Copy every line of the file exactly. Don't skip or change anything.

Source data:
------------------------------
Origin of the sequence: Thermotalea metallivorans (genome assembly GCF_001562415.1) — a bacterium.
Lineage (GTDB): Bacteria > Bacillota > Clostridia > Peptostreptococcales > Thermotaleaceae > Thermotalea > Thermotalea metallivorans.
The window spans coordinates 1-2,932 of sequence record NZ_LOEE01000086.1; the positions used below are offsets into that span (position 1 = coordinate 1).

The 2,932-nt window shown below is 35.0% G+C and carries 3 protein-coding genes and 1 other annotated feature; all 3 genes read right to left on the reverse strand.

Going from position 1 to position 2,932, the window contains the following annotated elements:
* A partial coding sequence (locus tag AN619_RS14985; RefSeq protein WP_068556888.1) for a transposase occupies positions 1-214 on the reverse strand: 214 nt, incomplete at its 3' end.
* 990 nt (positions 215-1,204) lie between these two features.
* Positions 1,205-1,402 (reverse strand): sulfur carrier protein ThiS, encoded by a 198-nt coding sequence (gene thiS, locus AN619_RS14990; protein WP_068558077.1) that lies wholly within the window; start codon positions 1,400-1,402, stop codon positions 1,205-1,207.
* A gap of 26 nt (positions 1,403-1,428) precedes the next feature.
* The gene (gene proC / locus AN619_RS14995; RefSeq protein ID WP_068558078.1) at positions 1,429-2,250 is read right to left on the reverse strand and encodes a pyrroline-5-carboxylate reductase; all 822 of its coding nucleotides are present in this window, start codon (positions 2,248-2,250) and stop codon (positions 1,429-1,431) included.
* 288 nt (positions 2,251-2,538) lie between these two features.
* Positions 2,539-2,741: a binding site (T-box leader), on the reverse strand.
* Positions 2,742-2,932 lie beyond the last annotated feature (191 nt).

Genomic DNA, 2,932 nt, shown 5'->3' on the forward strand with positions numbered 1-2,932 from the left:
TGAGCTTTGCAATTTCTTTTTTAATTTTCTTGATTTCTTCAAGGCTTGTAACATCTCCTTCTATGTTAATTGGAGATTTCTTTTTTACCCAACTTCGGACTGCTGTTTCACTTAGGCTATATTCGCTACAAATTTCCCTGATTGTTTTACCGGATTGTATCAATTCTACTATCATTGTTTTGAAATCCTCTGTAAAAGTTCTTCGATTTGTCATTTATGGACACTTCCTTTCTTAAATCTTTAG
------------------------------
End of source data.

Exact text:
Origin of the sequence: Thermotalea metallivorans (genome assembly GCF_001562415.1) — a bacterium.
Lineage (GTDB): Bacteria > Bacillota > Clostridia > Peptostreptococcales > Thermotaleaceae > Thermotalea > Thermotalea metallivorans.
The window spans coordinates 1-2,932 of sequence record NZ_LOEE01000086.1; the positions used below are offsets into that span (position 1 = coordinate 1).

The 2,932-nt window shown below is 35.0% G+C and carries 3 protein-coding genes and 1 other annotated feature; all 3 genes read right to left on the reverse strand.

Going from position 1 to position 2,932, the window contains the following annotated elements:
* A partial coding sequence (locus tag AN619_RS14985; RefSeq protein WP_068556888.1) for a transposase occupies positions 1-214 on the reverse strand: 214 nt, incomplete at its 3' end.
* 990 nt (positions 215-1,204) lie between these two features.
* Positions 1,205-1,402 (reverse strand): sulfur carrier protein ThiS, encoded by a 198-nt coding sequence (gene thiS, locus AN619_RS14990; protein WP_068558077.1) that lies wholly within the window; start codon positions 1,400-1,402, stop codon positions 1,205-1,207.
* A gap of 26 nt (positions 1,403-1,428) precedes the next feature.
* The gene (gene proC / locus AN619_RS14995; RefSeq protein ID WP_068558078.1) at positions 1,429-2,250 is read right to left on the reverse strand and encodes a pyrroline-5-carboxylate reductase; all 822 of its coding nucleotides are present in this window, start codon (positions 2,248-2,250) and stop codon (positions 1,429-1,431) included.
* 288 nt (positions 2,251-2,538) lie between these two features.
* Positions 2,539-2,741: a binding site (T-box leader), on the reverse strand.
* Positions 2,742-2,932 lie beyond the last annotated feature (191 nt).

Genomic DNA, 2,932 nt, shown 5'->3' on the forward strand with positions numbered 1-2,932 from the left:
TGAGCTTTGCAATTTCTTTTTTAATTTTCTTGATTTCTTCAAGGCTTGTAACATCTCCTTCTATGTTAATTGGAGATTTCTTTTTTACCCAACTTCGGACTGCTGTTTCACTTAGGCTATATTCGCTACAAATTTCCCTGATTGTTTTACCGGATTGTATCAATTCTACTATCATTGTTTTGAAATCCTCTGTAAAAGTTCTTCGATTTGTCATTTATGGACACTTCCTTTCTTAAATCTTTAG